• avatar

    The Ultimate Hippy Mobile. Does a small block fit in there?

    • 0 avatar

      My dad claims to have bought one in highschool that had a 289 wedged in there.  He said that, with the low gears, let him lug it around at idle, and when he’d nail it it would momentarily lift the front wheels off the ground…and then break a motor mount.

  • avatar

    These 1960’s era camper vans are very distinctive with their two-tone paint and jalousie windows.

  • avatar
    Educator(of teachers)Dan

    My grandfather had one in passenger configuration.  He refered to it as the “Sufferin’ Six” because of the weak wheezy little I-6.  My mother can remember the brakes overheating on a few summer vacations and the harrowing trips down the great smoky mountains in it.  Gramps didn’t have it very long before he decided a large sedan made much more sense for his family hauling needs.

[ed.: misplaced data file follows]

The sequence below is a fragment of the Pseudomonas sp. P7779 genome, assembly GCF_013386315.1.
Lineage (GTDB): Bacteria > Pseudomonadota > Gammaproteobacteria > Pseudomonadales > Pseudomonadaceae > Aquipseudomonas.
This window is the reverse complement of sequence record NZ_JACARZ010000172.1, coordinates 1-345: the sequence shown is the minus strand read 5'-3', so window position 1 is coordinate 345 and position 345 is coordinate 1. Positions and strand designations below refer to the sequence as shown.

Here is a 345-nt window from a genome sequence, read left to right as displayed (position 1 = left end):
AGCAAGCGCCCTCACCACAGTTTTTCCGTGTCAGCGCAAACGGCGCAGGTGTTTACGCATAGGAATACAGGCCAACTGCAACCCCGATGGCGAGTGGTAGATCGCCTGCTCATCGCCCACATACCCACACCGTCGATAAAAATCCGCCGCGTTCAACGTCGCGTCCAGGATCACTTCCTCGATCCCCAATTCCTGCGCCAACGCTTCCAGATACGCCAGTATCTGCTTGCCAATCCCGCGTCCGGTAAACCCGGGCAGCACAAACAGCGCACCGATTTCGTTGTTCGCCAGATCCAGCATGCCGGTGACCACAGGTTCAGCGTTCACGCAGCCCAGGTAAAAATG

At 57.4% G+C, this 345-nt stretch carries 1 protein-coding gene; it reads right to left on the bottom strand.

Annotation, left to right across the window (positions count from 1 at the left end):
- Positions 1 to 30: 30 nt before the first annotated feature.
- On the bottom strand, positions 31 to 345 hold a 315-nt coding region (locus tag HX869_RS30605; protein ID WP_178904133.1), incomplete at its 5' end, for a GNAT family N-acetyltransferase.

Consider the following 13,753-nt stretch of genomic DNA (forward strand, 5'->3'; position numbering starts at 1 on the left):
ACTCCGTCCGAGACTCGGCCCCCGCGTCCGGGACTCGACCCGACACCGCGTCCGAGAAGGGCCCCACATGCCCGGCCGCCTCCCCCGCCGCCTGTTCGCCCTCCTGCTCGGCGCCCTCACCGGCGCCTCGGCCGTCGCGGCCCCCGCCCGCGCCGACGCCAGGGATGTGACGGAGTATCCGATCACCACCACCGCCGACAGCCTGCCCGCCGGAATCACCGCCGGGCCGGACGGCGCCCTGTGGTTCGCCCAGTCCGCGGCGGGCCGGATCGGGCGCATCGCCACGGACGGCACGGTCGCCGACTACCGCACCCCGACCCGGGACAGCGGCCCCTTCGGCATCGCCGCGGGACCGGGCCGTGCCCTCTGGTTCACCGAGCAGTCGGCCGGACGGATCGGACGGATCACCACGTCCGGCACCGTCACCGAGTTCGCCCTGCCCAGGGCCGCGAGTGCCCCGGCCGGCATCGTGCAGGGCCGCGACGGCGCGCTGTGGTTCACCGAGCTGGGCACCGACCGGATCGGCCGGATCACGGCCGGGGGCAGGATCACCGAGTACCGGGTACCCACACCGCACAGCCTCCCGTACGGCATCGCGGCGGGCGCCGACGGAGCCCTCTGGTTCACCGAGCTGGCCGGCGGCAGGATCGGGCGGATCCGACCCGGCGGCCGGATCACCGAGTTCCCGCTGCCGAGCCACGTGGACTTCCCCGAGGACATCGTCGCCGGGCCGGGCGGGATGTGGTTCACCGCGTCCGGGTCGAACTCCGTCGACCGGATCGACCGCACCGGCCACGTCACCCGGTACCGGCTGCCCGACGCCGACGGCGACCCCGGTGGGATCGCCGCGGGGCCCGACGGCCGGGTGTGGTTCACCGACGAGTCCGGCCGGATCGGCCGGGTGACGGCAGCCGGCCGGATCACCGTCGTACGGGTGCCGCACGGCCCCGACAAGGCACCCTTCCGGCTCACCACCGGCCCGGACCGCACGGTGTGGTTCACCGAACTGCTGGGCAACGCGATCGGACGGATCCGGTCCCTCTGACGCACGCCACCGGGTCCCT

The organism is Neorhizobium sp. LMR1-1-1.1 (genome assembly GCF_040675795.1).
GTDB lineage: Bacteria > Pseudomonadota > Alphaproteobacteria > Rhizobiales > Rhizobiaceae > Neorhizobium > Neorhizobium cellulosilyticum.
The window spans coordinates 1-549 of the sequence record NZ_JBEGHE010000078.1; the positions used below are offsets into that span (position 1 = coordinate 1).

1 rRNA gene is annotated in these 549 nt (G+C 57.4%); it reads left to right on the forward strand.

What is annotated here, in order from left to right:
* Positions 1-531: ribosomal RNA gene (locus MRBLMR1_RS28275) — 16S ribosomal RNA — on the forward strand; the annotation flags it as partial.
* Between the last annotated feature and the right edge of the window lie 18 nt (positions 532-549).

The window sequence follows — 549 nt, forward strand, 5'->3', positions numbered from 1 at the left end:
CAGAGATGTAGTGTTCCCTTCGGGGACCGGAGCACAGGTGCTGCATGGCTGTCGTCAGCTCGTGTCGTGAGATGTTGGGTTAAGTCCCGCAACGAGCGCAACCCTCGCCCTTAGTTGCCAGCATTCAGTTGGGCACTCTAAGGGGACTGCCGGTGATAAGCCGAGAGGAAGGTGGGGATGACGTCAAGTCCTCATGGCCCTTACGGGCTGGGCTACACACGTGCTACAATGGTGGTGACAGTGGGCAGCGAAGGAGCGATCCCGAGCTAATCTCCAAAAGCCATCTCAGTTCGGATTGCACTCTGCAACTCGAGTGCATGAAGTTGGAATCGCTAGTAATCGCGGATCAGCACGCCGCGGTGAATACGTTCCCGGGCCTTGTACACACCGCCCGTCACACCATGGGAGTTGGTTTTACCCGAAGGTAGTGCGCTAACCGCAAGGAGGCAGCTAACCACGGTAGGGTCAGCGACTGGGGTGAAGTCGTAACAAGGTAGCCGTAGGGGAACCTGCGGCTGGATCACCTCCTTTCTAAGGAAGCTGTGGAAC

• avatar

    Wow.  That interior makes my (still not forgotten) ’72 Beetle look positively luxurious — it even had a padded dash and vinyl door panels.
    Were early GM and Chrysler vans as spartan on the inside?

  • avatar

    So much detail omitted.
    Brevity is too often over-rated.
    Except for political speeches.
    And babbling by (gag) “stars” at any of the innumerable awards ceremonies.
    And at my actually not-that-common seemingly endless rants with an occasional rave blended in just to lend some spice and a compelling hint of youthful lust to bring back, perhaps, a bittersweet memory to the old coots within the herd.
    Where were YOU in ’62?

  • avatar